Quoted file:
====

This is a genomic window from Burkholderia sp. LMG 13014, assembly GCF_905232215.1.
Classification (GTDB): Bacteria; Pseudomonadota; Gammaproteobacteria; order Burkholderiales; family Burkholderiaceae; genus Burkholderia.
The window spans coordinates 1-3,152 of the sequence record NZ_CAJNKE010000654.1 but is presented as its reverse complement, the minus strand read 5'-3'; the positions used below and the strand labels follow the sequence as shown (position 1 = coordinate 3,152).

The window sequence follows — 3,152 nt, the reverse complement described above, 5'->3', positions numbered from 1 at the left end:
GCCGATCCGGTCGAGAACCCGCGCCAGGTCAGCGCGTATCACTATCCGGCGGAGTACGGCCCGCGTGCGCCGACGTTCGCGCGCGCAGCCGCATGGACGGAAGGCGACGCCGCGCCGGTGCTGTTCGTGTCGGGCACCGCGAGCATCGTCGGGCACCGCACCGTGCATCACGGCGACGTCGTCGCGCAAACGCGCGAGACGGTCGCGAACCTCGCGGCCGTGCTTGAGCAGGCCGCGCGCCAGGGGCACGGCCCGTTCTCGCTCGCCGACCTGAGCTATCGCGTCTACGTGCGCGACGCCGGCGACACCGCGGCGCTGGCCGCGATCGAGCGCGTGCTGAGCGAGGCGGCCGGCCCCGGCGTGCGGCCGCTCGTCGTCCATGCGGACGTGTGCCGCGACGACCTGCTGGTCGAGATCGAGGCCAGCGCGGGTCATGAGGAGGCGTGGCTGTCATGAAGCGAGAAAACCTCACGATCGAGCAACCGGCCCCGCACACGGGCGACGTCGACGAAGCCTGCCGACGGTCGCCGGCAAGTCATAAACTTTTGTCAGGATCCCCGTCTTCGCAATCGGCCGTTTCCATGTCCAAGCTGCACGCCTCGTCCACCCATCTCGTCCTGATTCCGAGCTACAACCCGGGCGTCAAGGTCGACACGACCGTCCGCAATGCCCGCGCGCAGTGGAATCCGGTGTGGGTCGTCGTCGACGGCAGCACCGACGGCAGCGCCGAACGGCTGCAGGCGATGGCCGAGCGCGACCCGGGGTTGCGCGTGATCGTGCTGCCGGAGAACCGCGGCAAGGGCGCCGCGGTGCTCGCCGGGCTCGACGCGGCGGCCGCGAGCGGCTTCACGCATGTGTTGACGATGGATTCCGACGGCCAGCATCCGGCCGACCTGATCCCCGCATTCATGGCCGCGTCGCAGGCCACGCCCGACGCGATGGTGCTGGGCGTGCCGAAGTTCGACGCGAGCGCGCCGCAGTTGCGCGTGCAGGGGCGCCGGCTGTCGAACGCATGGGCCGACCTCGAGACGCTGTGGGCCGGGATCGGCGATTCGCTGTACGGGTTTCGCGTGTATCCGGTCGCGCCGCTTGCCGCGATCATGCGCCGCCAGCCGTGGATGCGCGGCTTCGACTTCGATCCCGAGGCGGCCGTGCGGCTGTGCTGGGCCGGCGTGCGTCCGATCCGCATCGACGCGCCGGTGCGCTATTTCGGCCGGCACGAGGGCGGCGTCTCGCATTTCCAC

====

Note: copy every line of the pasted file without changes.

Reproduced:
This is a genomic window from Burkholderia sp. LMG 13014, assembly GCF_905232215.1.
Classification (GTDB): Bacteria; Pseudomonadota; Gammaproteobacteria; order Burkholderiales; family Burkholderiaceae; genus Burkholderia.
The window spans coordinates 1-3,152 of the sequence record NZ_CAJNKE010000654.1 but is presented as its reverse complement, the minus strand read 5'-3'; the positions used below and the strand labels follow the sequence as shown (position 1 = coordinate 3,152).

The window sequence follows — 3,152 nt, the reverse complement described above, 5'->3', positions numbered from 1 at the left end:
GCCGATCCGGTCGAGAACCCGCGCCAGGTCAGCGCGTATCACTATCCGGCGGAGTACGGCCCGCGTGCGCCGACGTTCGCGCGCGCAGCCGCATGGACGGAAGGCGACGCCGCGCCGGTGCTGTTCGTGTCGGGCACCGCGAGCATCGTCGGGCACCGCACCGTGCATCACGGCGACGTCGTCGCGCAAACGCGCGAGACGGTCGCGAACCTCGCGGCCGTGCTTGAGCAGGCCGCGCGCCAGGGGCACGGCCCGTTCTCGCTCGCCGACCTGAGCTATCGCGTCTACGTGCGCGACGCCGGCGACACCGCGGCGCTGGCCGCGATCGAGCGCGTGCTGAGCGAGGCGGCCGGCCCCGGCGTGCGGCCGCTCGTCGTCCATGCGGACGTGTGCCGCGACGACCTGCTGGTCGAGATCGAGGCCAGCGCGGGTCATGAGGAGGCGTGGCTGTCATGAAGCGAGAAAACCTCACGATCGAGCAACCGGCCCCGCACACGGGCGACGTCGACGAAGCCTGCCGACGGTCGCCGGCAAGTCATAAACTTTTGTCAGGATCCCCGTCTTCGCAATCGGCCGTTTCCATGTCCAAGCTGCACGCCTCGTCCACCCATCTCGTCCTGATTCCGAGCTACAACCCGGGCGTCAAGGTCGACACGACCGTCCGCAATGCCCGCGCGCAGTGGAATCCGGTGTGGGTCGTCGTCGACGGCAGCACCGACGGCAGCGCCGAACGGCTGCAGGCGATGGCCGAGCGCGACCCGGGGTTGCGCGTGATCGTGCTGCCGGAGAACCGCGGCAAGGGCGCCGCGGTGCTCGCCGGGCTCGACGCGGCGGCCGCGAGCGGCTTCACGCATGTGTTGACGATGGATTCCGACGGCCAGCATCCGGCCGACCTGATCCCCGCATTCATGGCCGCGTCGCAGGCCACGCCCGACGCGATGGTGCTGGGCGTGCCGAAGTTCGACGCGAGCGCGCCGCAGTTGCGCGTGCAGGGGCGCCGGCTGTCGAACGCATGGGCCGACCTCGAGACGCTGTGGGCCGGGATCGGCGATTCGCTGTACGGGTTTCGCGTGTATCCGGTCGCGCCGCTTGCCGCGATCATGCGCCGCCAGCCGTGGATGCGCGGCTTCGACTTCGATCCCGAGGCGGCCGTGCGGCTGTGCTGGGCCGGCGTGCGTCCGATCCGCATCGACGCGCCGGTGCGCTATTTCGGCCGGCACGAGGGCGGCGTCTCGCATTTCCAC